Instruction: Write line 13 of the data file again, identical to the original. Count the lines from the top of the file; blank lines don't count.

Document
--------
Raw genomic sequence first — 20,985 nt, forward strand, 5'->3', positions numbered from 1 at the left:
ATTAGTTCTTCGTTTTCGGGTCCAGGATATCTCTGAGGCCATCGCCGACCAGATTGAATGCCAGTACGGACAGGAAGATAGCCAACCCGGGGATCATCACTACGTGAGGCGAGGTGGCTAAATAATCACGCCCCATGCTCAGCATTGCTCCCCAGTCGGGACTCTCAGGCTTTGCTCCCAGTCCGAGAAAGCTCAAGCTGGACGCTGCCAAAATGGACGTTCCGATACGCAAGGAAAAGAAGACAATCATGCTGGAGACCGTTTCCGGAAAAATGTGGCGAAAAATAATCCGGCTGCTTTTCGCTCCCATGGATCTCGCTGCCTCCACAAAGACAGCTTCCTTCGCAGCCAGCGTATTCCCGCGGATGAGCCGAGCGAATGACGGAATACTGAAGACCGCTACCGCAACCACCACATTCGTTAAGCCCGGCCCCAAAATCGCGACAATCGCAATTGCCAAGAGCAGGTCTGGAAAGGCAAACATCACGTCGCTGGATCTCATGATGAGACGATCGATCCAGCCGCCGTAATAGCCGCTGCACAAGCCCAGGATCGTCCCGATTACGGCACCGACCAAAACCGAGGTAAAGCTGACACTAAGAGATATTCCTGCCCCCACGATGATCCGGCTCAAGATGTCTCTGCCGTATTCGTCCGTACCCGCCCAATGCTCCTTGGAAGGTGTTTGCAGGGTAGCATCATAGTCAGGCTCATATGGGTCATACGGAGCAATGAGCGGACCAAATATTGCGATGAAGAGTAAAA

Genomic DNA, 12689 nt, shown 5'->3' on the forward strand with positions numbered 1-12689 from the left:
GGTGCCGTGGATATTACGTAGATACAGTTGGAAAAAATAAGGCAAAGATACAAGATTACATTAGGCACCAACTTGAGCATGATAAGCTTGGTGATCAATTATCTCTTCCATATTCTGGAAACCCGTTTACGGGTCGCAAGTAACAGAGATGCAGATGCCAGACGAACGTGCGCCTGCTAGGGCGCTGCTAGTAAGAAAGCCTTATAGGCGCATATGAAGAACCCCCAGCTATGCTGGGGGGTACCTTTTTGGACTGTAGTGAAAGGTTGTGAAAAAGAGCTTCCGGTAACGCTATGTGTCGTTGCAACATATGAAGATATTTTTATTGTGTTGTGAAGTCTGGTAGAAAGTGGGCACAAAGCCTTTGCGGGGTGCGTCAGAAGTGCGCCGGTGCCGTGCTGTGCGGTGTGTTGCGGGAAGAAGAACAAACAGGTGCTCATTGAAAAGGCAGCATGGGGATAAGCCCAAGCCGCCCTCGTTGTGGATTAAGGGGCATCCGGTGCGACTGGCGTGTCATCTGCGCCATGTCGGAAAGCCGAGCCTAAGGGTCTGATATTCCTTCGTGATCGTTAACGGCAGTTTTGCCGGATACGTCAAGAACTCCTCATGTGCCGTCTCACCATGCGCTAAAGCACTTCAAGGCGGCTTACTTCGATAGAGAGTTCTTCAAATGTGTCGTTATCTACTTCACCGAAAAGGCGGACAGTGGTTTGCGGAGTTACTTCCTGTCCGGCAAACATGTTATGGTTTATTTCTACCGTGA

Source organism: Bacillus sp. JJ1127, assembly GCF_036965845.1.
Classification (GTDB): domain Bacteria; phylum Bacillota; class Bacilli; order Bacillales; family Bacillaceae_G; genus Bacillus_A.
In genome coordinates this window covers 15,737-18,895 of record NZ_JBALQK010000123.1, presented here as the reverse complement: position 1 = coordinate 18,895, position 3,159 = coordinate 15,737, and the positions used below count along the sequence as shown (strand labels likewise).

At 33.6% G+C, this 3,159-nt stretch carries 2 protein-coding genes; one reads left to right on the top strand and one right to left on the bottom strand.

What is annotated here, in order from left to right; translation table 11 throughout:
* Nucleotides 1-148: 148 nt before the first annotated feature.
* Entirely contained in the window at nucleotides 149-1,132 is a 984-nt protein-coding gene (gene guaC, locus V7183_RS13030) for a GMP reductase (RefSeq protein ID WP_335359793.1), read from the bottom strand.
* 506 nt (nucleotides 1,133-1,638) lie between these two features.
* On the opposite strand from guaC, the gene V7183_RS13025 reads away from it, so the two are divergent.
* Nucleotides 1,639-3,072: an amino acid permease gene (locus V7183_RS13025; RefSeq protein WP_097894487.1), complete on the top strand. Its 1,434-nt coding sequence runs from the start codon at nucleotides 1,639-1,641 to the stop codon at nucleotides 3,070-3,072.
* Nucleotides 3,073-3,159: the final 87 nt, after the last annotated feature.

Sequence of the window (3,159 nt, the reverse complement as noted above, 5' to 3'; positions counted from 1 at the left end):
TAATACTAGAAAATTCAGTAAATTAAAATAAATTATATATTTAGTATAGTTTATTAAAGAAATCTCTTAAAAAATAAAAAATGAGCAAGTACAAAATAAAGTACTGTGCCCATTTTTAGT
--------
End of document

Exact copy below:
* On the opposite strand from guaC, the gene V7183_RS13025 reads away from it, so the two are divergent.